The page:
Anyone who doubts the magic of Santa Claus might want to spend a few minutes with Ken and Patricia Tushaus, a St. Cloud couple who share the spirit of Christmas with children and others year round.
The Tushauses, St. Isidore, Mount Calvary parishioners, are long-time members of Catholic Financial Life Branch 318, and believe in giving back whenever possible. For the past seven years, they have spearheaded efforts to share an early Christmas in Milwaukee at St. Rose and St. Leo Catholic School and Messmer Preparatory Catholic School to worship and bring holiday joy to Messmer’s urban students. This year, 940 students, most who come from low-income homes, received gifts, cookies and milk.
“We became involved with Messmer because we have been so impressed with the way (Capuchin) Br. Bob Smith has led the schools,” said Pat. “He does such a great job with the kids. We kind of adopted Br. Bob when he attended St. Lawrence Seminary High School with our oldest son. He has really become part of our family.”
Married 55 years, Pat, 76, and Ken, 78, have four sons, all of whom attended St. Lawrence High School Seminary, and nine grandchildren. Pat began helping out on her own at Messmer when Br. Bob took over as principal and CEO because she wanted to help the children feel important and have a good start in life.
“I started reading to the children at both schools quite a while ago and really enjoy it,” Pat said. “Since we have moved near Fond du Lac, I am only able to come up about once or twice a month to help them learn to read, but it’s really neat because they all get so excited when they see me. I always get a hug, even from the big boys and girls!”
According to Jeffrey Robb, development director of Messmer Catholic Schools, Pat’s reading efforts have made a substantial difference in the lives of the students.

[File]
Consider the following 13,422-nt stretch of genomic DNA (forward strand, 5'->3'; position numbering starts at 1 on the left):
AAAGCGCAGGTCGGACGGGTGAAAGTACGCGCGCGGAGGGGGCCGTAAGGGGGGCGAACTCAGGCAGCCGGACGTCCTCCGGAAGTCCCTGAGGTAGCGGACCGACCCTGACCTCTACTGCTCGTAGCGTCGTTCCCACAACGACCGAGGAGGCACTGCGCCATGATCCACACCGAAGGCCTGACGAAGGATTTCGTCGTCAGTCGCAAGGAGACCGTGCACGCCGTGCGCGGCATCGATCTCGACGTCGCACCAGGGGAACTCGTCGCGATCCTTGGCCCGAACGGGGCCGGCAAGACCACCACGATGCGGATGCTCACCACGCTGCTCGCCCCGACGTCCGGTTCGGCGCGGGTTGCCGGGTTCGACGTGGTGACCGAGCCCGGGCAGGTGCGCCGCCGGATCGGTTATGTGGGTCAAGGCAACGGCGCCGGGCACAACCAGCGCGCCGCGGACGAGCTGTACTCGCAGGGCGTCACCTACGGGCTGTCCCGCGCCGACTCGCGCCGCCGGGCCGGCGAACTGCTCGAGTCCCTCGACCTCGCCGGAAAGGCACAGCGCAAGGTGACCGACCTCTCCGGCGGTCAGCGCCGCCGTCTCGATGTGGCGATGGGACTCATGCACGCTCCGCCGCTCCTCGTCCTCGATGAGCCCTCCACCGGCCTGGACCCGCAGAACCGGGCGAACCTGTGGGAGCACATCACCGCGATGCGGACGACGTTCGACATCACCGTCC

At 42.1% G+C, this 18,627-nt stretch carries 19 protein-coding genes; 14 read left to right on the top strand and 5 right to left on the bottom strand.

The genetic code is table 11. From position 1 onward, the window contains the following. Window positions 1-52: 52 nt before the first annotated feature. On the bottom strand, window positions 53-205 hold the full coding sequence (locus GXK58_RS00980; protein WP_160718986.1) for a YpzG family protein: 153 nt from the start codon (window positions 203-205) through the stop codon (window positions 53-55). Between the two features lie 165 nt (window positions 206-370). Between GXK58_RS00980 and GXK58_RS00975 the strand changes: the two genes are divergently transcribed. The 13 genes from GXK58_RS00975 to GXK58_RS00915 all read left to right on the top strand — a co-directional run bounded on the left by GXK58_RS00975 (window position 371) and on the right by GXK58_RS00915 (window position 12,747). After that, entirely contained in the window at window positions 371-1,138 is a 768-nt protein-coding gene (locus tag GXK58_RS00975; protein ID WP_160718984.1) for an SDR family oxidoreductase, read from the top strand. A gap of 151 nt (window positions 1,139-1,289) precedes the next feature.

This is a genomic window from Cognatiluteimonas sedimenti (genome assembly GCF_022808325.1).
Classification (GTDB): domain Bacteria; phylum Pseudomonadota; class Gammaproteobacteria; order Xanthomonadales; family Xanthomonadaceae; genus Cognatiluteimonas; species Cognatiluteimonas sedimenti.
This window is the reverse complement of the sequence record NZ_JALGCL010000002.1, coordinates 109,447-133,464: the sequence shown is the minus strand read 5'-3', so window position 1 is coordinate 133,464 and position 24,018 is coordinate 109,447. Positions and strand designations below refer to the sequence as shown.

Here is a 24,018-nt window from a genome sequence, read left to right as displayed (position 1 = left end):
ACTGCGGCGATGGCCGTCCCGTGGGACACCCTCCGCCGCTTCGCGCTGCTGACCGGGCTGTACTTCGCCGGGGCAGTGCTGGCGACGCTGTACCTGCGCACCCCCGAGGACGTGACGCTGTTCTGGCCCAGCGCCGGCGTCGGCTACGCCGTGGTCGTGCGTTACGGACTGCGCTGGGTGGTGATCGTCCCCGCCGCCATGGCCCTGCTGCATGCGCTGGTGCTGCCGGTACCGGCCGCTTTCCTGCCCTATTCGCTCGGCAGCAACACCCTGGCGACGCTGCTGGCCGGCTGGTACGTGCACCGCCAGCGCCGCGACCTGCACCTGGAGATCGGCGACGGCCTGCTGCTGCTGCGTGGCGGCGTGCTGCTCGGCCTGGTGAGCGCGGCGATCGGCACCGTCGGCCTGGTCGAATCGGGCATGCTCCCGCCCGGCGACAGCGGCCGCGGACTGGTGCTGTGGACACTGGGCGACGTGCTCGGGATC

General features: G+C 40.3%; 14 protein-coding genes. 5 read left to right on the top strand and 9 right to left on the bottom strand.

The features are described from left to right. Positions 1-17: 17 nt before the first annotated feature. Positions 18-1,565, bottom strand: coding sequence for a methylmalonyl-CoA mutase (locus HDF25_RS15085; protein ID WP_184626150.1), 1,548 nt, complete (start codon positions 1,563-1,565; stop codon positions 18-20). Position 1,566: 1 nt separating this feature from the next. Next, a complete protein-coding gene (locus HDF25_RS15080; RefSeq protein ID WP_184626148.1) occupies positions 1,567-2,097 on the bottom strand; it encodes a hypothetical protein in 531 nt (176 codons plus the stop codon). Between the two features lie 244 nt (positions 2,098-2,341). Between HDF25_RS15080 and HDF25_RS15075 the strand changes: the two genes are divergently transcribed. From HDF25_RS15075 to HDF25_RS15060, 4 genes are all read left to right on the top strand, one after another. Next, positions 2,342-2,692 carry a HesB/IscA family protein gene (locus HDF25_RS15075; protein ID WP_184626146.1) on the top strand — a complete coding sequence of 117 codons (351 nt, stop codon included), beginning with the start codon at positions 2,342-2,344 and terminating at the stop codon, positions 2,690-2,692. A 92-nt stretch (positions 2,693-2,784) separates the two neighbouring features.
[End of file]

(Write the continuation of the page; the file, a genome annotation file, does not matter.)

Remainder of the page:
“She does so much for Messmer; in addition to the Christmas celebration, she volunteers. Every month, ‘Mrs. Pat,’ as the students call her, is right here reading, spending time with the kids, helping them to know and understand that God loves them and has a place for them.”
Bringing the backing of Catholic Financial Life to the school was another way the couple could reach out to ensure that students had a memorable Christmas.
“About eight years ago, the branch wanted to help out in other communities and not just where the branch was located,” said Ken. “Pat and I suggested Messmer because Br. Bob does so much for the community, and he gives the kids a fabulous opportunity by helping them with their schooling. Attendance is in the high 90s (percent) each day, and they get discipline and a lot of love and attention. He looks at the students as a whole person and not just the academics.”
Pat agreed, and added that the schools help students in all aspects of their life.
“They are growing spiritually, nutritionally and forming a great personality,” she said. “They also learn charity and to respect each other and themselves. It shows in the enrollment, too, as there is a waiting list to get in.”
Each year, in early December, the Tushauses and members of Catholic Financial Life Branch 318 visit the schools and offer a themed spiritual reflection. This year the reflection was on St. Benedict the Moor.